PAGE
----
The New York-based Journalists and Writers Foundation (JWF) released a new report titled “Death in Custody: Right to Life in Turkish Prisons” expressing concerns over the increasing number of suspicious deaths in custody since an attempted coup on July 15, 2016 in Turkey, taking place in suspicious circumstances and in a pattern of systematic recurrence.

Over the last two years, the JWF has documented the death, under suspicious circumstances, of at least 61 individuals deprived of their liberty in the context of “measures undertaken against the coup plotters.”

JWF urged the international community to ensure the protection of individuals who are at risk of arbitrary deprivation of their life because of unlawful actions in Turkish prisons by state agents acting on behalf of the Turkish government. JWF also called on the international community to address, as a matter of priority and importance, the deteriorating human rights situation in Turkey.

“Even though the government has vehemently denied that torture and ill-treatment [have] played a role [in] deaths under custody and [that] autopsy reports as well as investigation files have been kept confidential, it is beyond doubt that at least several of the deaths under police custody were a direct consequence of widespread, systematic and deliberate torture by the government of Turkey,” said the report

Turkish authorities accuse the Gülen movement of orchestrating the coup attempt, although the movement strongly denies any involvement. Still, the government launched a crackdown on the movement, publicly denouncing those who have any affiliation with it. President Recep Tayyip Erdoğan repeatedly called on people to inform on their neighbors or relatives to the police if they had any links to the organization.

Since the abortive putsch, more than 400,000 people have been investigated by Turkish prosecutors over alleged Gülen links. According to Justice Ministry data, in excess of 30,000 people with alleged links to the movement are in prison.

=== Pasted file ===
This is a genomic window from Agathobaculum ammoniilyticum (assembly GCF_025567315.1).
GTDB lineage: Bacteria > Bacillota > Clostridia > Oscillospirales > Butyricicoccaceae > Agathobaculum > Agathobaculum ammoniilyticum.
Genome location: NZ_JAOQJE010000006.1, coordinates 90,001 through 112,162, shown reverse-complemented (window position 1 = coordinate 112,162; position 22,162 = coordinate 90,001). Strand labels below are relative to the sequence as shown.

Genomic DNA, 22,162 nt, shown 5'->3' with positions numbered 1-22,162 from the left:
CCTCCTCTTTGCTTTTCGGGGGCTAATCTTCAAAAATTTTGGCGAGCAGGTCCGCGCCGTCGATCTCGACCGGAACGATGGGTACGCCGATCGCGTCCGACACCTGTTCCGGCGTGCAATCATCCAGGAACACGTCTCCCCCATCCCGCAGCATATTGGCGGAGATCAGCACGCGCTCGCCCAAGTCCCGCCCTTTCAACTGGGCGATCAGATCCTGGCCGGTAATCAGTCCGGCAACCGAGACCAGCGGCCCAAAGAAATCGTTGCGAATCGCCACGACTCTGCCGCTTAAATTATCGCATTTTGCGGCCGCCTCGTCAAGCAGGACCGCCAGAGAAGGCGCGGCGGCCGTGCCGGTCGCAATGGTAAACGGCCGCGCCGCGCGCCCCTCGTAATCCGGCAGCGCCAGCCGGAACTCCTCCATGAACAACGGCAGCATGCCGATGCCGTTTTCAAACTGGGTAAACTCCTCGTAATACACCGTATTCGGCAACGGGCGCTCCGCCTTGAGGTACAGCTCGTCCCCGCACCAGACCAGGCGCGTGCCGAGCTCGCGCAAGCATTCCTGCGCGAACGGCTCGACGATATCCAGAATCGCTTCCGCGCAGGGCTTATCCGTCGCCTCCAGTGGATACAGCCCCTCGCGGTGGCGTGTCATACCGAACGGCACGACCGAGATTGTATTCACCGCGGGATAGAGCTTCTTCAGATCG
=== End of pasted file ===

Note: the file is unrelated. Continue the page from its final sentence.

The Office of the United Nations High Commissioner for Human Rights (OHCHR) had exposed details of torture cases in Turkey last year and called on the Turkish government to enforce its proclaimed policy of zero tolerance for torture. Under the title “Torture and ill-treatment,” the OHCHR stated:

“OHCHR documented the use of different forms of torture and ill-treatment in custody, including severe beatings, threats of sexual assault and actual sexual assault, electric shocks and waterboarding. Based on accounts collected by OHCHR, the acts of torture and ill treatment generally appeared to aim at extracting confessions or forcing detainees to denounce other individuals. It was also reported that many of the detainees retracted forced confessions during subsequent court appearances.”

Research conducted by Human Rights Watch in Turkey from February to September 2017 revealed accounts of severe beatings – resulting in bleeding, fractures and burns – in addition to electroshocks, unnecessary strip searches and sexual assault. A report released in 2017 by the Platform for Peace and Justice further confirmed ongoing beatings. The organization summarized the ill conditions resulting from overcrowding, such as inadequate shower and toilet facilities, and a shortage of food and beds.

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